Daufuskie Island, population 425 (2009), is a 5,200-acre sea island off the coast of Beaufort County, South Carolina. The island is accessible only by boat. It was once a key producer of Sea Island cotton and later was famous for its oysters. The oyster industry was destroyed by water pollution and the island fell into decline in the 1960s when author Pat Conroy spent a year there as a schoolteacher and wrote a book about his experiences called The Water is Wide which was later made into the movie Conrack. In the 1970s, developers began considering it as a possible resort destination like Hilton Head Island, its neighbor one mile up the coast.
In 2011, Beaufort County adopted a form based zoning code for Daufuskie Island that allows for concentration of development in selected growth sectors while encouraging the preservation of rural character and historic resources in designated conservation sectors. Specifically, the island’s national historic district contains 18 significant historic structures, 56 contributing structures and 167 wooded tracts that are also recognized as contributing to the area’s historic character. This area still retains features of Gullah culture, descendants of freed slaves who have lived here since the end of the Civil War.
To protect the natural environment and historic rural character, Beaufort County has incorporated TDR provisions within its 2011 zoning code for Daufuskie Island. The code is form based with three conservation sectors and four urban growth sectors. Land in the O1, Preserve Open Space Sector, can include land that has had its development rights previously removed but it is not technically a sending zone since the land with this classification has no rights left to transfer. Land in the O2, Reserve Open Space, and G1 Conservation Community Growth Sector can send TDRs to the dedicated receiving zone: G3 Intended Growth Sector. TDRs can be transferred between parcels in the G2, Controlled Growth Sector, a medium urbanization zone. The allocation ratio is one TDR per acre of land placed under permanent easement. The code provides an example of how TDR could work if a developer chooses to build a style of development called a Rural Cottage Close in a sending area: this style requires a minimum 4-acre parcel and maximum one-acre cluster of no more than six houses (maximum 1500 square feet) with the rest of the parcel preserved as open space. The parcel’s remaining development rights may then be sold as TDRs.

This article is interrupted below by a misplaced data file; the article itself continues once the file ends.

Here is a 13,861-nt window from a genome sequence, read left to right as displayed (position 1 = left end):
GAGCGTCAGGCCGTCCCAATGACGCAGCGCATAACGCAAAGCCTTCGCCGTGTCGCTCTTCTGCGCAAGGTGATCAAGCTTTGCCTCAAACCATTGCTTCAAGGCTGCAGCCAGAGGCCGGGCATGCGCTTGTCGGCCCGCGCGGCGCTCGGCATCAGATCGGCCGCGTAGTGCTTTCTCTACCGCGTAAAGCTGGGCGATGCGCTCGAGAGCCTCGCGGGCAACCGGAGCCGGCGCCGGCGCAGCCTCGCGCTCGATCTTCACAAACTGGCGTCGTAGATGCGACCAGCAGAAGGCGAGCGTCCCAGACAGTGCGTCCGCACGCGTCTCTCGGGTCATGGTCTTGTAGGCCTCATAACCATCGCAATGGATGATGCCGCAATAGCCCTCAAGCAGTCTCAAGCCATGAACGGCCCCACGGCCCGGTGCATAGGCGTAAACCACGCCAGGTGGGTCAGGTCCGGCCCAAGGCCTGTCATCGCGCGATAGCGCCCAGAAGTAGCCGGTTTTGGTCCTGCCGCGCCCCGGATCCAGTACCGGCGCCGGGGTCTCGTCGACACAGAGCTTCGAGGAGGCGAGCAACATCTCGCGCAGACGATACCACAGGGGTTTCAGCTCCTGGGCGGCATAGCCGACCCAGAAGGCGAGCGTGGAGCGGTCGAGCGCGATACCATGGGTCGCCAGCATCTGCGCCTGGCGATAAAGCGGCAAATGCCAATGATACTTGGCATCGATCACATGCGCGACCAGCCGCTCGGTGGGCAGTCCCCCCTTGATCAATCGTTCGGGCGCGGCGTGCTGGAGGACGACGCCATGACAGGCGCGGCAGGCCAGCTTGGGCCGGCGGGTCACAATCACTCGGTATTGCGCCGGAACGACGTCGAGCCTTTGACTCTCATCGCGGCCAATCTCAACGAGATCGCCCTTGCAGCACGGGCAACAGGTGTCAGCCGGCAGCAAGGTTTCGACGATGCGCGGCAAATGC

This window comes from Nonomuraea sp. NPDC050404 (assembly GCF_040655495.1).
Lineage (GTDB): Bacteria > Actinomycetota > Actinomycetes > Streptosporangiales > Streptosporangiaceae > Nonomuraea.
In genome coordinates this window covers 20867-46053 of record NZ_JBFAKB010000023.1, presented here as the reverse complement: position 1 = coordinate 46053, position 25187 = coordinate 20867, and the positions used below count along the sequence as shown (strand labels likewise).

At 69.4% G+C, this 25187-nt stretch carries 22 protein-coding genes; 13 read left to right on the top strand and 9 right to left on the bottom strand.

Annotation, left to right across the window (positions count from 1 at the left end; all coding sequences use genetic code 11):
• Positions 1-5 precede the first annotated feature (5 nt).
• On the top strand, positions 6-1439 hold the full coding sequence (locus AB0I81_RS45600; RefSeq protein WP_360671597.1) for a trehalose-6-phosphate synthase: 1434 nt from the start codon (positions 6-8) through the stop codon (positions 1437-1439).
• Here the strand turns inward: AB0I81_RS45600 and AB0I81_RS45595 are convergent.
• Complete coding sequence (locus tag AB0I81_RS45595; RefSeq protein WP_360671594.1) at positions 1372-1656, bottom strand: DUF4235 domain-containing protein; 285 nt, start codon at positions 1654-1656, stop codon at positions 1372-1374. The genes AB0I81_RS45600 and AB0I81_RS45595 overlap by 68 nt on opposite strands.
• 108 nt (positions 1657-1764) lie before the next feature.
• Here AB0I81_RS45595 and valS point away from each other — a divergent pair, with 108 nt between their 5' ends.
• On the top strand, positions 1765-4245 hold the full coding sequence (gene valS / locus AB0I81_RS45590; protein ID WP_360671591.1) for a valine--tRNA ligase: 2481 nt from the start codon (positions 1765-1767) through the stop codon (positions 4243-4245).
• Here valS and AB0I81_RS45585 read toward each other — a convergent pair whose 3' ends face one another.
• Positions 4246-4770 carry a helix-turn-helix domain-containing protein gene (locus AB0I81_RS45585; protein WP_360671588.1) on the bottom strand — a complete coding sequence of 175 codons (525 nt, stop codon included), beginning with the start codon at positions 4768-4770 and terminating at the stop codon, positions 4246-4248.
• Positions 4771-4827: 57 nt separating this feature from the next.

As mentioned above, the G3 Intended Growth Sector is a receiving area. This sector is planned for hamlets and villages. In the G5 Infill/Retrofit Growth Area, landowners can petition to become receiving sites using the Planned Unit Development process. Within these sectors, the code provides zoning districts with the following TDR baselines and maximum densities:
- D3: 3 dwelling units per acre by right and 6 units per acre with TDR;
- D4: 4 dwelling units per acre by right and 12 units per acre with TDR;
- PD (Public District): 4 dwelling units per acre by right and 12 units per acre with TDR; and
- D5 (Urban Center): 8 dwelling units per acre by right and 24 units per acre with TDR.